On this longest night, gods and goddesses
met to plan our Fates. Virgin mothers
gave birth to their sacred sons today.
Rhiannon’s Pryder. Isis’ Horus. Demeter’s Persephone. Perhaps,
Mary’s Jesus under a comet or conjunction.
Planting a tree for a newborn child.
Both lives require great patience and trust.
There is the concern for its survival,
no matter how much care and attention
we give. No guarantees in this garden.
My poem’s title alludes to both John Steinbeck’s novel East of Eden and his inspiration in the Bible’s book of Genesis (Chapter 4, verse 16) with the story of Cain and Abel: “And Cain went out from the presence of the Lord, and dwelt in the Land of Nod, on the east of Eden”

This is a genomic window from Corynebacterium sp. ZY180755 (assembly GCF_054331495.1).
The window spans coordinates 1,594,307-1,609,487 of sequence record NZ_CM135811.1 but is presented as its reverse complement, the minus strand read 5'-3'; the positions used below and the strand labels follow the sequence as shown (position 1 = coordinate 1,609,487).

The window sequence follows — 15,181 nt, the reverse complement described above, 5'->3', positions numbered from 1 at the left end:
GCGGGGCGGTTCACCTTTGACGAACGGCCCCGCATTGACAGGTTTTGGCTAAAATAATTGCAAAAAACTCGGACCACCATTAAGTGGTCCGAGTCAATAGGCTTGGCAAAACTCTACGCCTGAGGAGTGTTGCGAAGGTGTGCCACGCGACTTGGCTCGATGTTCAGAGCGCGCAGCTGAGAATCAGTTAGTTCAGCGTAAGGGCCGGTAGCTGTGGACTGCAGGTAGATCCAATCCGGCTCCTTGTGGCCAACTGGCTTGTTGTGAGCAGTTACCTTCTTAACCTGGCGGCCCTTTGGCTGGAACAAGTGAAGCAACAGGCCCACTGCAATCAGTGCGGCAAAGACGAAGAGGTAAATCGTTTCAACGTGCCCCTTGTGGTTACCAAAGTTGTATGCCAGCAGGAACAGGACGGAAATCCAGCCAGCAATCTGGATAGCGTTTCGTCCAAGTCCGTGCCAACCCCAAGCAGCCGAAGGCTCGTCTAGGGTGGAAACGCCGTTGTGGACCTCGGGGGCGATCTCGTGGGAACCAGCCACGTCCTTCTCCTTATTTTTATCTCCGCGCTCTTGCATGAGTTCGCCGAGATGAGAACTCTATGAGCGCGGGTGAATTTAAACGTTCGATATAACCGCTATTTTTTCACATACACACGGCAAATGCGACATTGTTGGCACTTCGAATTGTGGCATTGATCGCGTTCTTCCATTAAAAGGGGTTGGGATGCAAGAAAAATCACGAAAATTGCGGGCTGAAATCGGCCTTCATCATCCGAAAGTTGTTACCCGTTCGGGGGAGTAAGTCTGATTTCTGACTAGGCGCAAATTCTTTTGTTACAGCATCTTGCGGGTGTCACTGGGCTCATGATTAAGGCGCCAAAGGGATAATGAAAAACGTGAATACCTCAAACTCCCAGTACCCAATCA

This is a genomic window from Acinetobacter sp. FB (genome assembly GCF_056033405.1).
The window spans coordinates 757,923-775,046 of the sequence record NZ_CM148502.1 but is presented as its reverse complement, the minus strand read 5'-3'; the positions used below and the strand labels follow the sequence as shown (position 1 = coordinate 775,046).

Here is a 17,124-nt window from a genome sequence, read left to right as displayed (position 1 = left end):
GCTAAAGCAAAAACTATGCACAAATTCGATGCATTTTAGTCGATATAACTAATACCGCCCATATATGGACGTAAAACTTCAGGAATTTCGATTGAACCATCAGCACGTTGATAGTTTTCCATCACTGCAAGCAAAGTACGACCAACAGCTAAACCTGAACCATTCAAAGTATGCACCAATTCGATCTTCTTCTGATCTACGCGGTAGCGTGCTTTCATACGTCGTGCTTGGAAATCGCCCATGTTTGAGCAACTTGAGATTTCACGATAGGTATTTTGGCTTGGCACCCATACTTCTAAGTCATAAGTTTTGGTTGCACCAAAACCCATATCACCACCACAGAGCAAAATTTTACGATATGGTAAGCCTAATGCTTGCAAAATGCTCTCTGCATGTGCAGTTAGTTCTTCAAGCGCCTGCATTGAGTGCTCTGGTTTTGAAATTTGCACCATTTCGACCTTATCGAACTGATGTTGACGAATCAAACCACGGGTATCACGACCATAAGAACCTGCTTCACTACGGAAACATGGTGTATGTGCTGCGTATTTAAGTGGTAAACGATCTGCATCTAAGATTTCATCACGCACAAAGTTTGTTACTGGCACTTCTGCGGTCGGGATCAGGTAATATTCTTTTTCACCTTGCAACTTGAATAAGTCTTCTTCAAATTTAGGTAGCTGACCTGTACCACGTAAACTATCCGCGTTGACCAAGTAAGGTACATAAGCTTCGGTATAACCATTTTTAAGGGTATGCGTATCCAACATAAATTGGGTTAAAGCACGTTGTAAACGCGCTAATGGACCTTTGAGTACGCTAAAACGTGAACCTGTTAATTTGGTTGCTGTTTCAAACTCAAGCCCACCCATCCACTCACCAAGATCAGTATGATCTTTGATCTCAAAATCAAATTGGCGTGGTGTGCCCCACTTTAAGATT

is nursing and falling asleep with lullaby,
unperturbed by gun salutes, photographers and press.
Her role today is to remind us
of what matters most, cooing her wisdom
royally on this great stage of fools.
Inspired by reading that Carol Ann Duffy, the British Poet Laureate, refused to write a poem to commemorate the birth of the new royal, Charlotte Elizabeth Diane. (Isn’t that part of the job?) And so a new Spectator Literary Competition was born to write one.